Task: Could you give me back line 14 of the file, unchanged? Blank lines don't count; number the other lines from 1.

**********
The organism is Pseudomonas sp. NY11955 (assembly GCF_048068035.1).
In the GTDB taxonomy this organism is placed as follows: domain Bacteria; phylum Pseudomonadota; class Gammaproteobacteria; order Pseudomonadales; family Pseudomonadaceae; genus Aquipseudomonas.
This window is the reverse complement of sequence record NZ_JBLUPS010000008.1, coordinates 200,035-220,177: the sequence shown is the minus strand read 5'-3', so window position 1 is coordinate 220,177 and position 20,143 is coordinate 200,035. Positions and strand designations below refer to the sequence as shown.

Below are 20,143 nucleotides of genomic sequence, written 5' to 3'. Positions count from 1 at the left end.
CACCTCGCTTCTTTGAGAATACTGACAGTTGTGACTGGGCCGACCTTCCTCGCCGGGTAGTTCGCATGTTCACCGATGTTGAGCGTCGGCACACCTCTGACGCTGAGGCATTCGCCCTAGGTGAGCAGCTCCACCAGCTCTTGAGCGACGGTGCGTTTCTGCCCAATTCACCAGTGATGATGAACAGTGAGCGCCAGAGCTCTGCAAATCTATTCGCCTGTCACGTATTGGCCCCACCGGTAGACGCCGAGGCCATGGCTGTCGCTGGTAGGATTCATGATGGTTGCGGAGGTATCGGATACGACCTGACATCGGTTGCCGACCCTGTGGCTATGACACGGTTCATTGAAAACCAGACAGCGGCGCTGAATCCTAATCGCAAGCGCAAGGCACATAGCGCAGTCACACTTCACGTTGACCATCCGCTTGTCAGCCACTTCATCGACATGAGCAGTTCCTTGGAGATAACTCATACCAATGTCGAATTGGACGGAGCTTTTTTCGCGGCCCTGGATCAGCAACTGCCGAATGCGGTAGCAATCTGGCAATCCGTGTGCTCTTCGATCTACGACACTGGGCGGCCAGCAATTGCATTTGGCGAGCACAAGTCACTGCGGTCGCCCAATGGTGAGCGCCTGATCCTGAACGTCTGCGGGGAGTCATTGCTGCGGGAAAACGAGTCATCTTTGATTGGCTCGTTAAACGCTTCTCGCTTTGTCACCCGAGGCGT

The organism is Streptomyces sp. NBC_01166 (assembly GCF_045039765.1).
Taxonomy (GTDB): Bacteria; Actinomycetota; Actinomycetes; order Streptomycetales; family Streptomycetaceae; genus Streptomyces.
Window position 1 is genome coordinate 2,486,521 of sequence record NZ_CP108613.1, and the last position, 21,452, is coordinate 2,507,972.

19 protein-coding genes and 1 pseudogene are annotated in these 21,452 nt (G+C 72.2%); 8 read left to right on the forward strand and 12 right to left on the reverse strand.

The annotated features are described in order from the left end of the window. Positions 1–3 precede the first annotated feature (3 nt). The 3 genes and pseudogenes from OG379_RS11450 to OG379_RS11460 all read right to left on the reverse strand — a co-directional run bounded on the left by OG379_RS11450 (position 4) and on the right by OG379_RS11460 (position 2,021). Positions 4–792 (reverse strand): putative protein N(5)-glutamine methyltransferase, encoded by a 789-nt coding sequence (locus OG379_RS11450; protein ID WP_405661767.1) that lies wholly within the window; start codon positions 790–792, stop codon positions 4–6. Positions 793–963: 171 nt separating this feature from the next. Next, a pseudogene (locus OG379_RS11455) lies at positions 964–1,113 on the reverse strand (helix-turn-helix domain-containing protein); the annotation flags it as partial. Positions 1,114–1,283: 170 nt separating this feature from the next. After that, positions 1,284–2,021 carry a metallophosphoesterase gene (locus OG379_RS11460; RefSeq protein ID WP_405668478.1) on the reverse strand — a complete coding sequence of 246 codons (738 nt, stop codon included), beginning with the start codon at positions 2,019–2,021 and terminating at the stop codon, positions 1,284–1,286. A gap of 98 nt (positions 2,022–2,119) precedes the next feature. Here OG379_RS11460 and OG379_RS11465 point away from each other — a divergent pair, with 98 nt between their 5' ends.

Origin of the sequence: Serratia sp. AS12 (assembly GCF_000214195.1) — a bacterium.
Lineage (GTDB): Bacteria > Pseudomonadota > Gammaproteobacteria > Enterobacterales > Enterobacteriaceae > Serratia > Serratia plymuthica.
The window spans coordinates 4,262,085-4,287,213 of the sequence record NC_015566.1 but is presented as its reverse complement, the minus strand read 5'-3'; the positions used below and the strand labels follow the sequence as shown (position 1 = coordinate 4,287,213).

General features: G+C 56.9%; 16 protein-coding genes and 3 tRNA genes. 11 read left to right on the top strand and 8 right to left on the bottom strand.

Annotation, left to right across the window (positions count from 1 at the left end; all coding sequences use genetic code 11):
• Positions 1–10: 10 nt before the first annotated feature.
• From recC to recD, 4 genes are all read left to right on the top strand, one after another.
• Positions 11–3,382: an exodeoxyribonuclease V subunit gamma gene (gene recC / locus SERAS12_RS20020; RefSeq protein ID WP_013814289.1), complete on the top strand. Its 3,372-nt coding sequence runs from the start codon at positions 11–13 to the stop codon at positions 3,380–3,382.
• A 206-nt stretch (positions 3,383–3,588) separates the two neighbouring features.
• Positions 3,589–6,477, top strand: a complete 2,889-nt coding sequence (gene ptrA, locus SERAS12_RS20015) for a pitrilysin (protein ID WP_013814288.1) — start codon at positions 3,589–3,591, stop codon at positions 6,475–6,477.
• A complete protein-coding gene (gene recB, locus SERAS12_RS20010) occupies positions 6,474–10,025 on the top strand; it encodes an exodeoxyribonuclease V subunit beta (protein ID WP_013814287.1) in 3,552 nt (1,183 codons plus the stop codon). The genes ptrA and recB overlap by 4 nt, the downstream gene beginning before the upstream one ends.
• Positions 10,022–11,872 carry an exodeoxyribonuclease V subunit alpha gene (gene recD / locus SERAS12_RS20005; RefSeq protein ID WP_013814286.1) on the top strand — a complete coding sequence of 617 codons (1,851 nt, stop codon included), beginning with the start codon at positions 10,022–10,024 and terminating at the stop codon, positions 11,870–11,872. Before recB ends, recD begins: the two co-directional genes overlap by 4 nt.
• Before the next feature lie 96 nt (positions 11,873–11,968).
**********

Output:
General features: G+C 56.9%; 16 protein-coding genes and 3 tRNA genes. 11 read left to right on the top strand and 8 right to left on the bottom strand.